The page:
“Iran is a beautiful country and people are very good, but the velayat-e faqih is terrorism,” said Ali, referring to the Iranian government’s founding ideology.
“The Iranian government, the ayatollah – they terrorise the people.”
On the other side of the border, dozens of Macedonian troops smoked cigarettes and watched on.
Najeeb, 29, left his home town of Casablanca in Morocco 17 days ago. After hiring smugglers to transport him on a dinghy with more than 50 others from Turkey to a Greek island, he said he made it to the Macedonian border last week.
“They won’t let us pass,” he said. “I haven’t showered in seven days. There are five of us in a small tent. It’s very cold at night and it was raining a few days ago.”
Najeeb and his friends said they left Morocco because there was nothing there for them.
“We may not have a civil war like Syria, but we don’t have a future. There is a political war and the government oppresses everyone who demands their rights.”.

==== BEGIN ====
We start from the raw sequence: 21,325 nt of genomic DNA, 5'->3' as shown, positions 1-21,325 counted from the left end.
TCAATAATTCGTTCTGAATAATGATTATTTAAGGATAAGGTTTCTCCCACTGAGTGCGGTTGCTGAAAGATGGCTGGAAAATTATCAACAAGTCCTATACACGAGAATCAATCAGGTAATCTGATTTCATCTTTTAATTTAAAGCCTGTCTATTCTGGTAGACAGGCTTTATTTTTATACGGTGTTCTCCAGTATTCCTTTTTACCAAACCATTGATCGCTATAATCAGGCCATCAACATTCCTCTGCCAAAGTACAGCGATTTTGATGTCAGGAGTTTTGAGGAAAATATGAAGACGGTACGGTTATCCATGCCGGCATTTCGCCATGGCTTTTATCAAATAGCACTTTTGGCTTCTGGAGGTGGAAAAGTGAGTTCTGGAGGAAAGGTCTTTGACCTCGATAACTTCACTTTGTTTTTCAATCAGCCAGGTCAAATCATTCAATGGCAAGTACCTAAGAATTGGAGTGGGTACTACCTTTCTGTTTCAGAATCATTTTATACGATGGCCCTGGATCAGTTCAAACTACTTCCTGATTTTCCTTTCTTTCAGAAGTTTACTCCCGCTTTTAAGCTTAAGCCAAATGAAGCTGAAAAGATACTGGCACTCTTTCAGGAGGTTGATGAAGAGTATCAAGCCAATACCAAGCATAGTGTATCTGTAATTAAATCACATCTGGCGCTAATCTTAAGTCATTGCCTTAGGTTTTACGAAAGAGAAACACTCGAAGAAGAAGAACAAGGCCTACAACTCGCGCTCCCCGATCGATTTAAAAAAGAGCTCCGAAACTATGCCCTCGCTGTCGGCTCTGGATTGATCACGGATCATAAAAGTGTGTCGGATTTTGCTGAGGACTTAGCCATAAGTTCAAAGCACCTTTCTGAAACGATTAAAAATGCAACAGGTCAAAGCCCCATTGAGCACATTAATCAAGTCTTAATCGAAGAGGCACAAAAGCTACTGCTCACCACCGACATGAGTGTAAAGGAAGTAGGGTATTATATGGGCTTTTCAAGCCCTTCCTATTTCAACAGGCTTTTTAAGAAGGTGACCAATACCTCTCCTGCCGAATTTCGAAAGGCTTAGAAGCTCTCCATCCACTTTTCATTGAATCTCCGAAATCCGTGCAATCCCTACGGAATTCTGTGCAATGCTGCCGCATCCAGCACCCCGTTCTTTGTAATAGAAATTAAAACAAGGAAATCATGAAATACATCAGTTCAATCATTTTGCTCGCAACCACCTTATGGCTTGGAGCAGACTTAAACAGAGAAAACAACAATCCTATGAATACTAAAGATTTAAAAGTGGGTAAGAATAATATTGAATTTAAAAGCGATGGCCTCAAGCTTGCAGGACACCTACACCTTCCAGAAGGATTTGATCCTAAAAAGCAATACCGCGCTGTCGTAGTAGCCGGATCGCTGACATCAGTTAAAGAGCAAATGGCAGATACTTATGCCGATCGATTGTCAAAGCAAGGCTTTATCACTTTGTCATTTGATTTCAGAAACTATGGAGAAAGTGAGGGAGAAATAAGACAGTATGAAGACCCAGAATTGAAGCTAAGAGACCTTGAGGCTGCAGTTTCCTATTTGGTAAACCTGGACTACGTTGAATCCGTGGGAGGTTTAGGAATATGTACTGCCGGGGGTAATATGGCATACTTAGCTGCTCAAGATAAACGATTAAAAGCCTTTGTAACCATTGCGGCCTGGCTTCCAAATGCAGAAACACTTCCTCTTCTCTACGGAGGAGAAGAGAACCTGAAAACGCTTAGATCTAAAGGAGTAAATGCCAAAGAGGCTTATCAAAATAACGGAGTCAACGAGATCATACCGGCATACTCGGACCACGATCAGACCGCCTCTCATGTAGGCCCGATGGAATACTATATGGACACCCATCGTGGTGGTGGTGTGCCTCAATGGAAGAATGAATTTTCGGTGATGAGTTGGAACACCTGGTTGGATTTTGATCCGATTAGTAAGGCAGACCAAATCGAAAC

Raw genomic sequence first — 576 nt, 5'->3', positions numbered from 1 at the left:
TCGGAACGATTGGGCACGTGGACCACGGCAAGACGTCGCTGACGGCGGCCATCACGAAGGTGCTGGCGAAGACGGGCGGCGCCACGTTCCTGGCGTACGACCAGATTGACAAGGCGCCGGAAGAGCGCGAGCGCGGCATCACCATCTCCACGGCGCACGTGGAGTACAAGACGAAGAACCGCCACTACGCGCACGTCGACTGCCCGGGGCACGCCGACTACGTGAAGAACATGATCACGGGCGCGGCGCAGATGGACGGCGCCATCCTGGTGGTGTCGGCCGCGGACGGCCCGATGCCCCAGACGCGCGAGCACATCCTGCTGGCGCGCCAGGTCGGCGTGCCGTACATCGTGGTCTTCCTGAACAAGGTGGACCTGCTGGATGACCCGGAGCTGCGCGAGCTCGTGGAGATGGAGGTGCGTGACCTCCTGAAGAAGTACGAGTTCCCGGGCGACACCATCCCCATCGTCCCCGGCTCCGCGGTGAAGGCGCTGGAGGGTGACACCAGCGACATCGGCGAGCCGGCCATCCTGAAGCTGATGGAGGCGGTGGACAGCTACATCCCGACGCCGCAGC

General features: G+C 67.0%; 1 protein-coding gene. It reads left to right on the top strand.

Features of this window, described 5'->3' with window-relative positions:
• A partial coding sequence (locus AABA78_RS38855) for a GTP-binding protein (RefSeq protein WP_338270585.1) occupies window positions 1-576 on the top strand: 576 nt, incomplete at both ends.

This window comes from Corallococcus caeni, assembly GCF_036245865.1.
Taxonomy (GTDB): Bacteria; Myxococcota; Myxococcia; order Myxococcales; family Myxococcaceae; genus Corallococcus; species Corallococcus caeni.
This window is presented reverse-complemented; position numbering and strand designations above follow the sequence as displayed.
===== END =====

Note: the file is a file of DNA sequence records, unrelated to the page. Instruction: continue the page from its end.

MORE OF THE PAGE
Although he hopes to be reunited with his brother in Italy, he is pessimistic.
“If the border is closed, it’s closed. I guess there’s no hope left, but we don’t know what else to do,” he said while coughing heavily.
“I’m sick,” he said. “I need a doctor, but there aren’t enough doctors here and I don’t have any money to go see one on my own.”
Vassilis Naum, a surgeon at the Doctors of the World organisation, said there was heavy traffic in Idomeni for five months, followed by “an escalation” over the past two weeks.